Federal Reserve Bank of Dallas President Richard Fisher said the U.S. central bank can’t act as a backstop for the economy should lawmakers fail to prevent the country from going over the so-called fiscal cliff.
“I do not see us as that safety net” in the event that Congress fails to reach an agreement, Fisher said in an interview on CNBC today. “We just can’t continue down the road of an infinite expansion of monetary policy.”
The Congressional Budget Office has forecast that the $607 billion in automatic spending cuts and tax increases slated to take effect Jan. 1 would put the economy into a recession next year. Gross domestic product would shrink by 0.5 percent and joblessness climb to about 9 percent if it isn’t averted, according to the CBO.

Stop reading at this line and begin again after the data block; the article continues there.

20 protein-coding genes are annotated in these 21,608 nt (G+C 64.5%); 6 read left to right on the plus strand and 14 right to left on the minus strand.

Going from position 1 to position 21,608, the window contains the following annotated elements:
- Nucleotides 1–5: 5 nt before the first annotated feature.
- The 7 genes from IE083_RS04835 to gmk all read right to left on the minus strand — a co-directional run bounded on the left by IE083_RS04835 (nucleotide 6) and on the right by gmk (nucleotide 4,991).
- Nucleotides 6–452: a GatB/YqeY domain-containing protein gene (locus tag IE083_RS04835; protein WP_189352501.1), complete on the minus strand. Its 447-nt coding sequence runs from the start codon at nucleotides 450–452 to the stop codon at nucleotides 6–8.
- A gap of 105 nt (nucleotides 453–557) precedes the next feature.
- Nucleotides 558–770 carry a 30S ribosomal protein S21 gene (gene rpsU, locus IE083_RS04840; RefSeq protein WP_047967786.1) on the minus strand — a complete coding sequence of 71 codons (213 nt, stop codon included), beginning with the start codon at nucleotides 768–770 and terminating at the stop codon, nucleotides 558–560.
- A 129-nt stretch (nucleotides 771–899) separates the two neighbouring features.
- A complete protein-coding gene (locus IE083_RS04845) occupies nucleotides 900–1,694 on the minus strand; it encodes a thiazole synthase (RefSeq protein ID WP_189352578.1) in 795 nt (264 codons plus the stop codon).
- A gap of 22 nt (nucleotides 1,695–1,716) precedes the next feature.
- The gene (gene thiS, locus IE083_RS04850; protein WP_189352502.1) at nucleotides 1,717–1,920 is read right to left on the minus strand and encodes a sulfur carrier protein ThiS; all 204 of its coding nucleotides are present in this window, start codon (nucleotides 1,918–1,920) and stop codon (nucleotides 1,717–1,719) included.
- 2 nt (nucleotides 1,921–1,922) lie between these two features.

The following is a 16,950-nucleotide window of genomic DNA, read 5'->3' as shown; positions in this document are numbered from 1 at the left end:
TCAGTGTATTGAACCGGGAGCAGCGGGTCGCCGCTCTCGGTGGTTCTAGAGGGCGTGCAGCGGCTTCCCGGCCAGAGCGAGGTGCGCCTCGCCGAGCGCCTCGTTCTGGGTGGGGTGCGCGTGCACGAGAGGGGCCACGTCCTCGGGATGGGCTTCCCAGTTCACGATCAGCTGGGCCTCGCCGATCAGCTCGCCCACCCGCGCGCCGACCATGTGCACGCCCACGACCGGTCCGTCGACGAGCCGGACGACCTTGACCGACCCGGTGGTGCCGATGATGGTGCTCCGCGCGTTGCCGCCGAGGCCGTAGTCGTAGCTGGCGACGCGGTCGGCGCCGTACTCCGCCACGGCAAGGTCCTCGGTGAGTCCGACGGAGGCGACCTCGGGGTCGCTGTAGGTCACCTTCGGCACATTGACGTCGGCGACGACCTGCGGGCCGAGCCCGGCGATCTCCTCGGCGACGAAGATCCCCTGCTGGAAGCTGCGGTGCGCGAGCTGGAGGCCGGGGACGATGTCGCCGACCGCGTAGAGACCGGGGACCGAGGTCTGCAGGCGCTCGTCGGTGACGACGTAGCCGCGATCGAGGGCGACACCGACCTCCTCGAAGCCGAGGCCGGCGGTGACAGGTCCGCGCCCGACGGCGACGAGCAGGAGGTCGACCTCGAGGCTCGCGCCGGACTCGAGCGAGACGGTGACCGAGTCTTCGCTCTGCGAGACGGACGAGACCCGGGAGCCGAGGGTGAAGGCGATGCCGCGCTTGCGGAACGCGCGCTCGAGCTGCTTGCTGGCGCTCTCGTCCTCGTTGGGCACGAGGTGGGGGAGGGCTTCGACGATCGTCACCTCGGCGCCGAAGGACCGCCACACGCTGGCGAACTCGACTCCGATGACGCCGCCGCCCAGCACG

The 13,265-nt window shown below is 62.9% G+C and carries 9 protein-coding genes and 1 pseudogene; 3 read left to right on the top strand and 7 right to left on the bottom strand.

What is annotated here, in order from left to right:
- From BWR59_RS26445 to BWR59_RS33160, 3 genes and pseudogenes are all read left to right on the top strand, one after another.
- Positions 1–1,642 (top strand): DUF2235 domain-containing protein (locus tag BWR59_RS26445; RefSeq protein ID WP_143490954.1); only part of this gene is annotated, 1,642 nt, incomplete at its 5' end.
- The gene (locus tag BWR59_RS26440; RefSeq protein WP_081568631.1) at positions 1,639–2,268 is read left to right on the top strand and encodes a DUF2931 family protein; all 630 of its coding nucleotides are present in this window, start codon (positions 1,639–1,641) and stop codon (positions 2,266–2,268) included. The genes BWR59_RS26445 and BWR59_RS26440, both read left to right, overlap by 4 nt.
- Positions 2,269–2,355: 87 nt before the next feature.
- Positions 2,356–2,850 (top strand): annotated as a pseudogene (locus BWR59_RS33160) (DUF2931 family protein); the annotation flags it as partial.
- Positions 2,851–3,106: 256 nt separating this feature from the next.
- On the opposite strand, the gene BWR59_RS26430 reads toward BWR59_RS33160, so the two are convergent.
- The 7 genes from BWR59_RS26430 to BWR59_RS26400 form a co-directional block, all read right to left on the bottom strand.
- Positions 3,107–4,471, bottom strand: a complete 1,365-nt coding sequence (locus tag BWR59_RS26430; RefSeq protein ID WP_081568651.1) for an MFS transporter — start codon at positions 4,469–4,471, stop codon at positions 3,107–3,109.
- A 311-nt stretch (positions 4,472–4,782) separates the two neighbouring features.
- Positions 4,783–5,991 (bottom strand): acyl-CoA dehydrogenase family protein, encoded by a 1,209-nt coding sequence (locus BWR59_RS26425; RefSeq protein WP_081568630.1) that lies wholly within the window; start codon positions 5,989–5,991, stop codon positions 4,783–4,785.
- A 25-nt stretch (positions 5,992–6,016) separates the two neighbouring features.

Fisher, who doesn’t vote on the policy-setting Federal Open Market Committee this year, has been among the most vocal critics of further easing within the central bank. The FOMC last month voted to continue buying $40 billion in mortgage bonds per month until the employment outlook improves.
U.S. growth is currently “positive and anemic” and isn’t “fast enough,” he said in the interview today. Inflation and inflation expectations have remained “under control,” he added.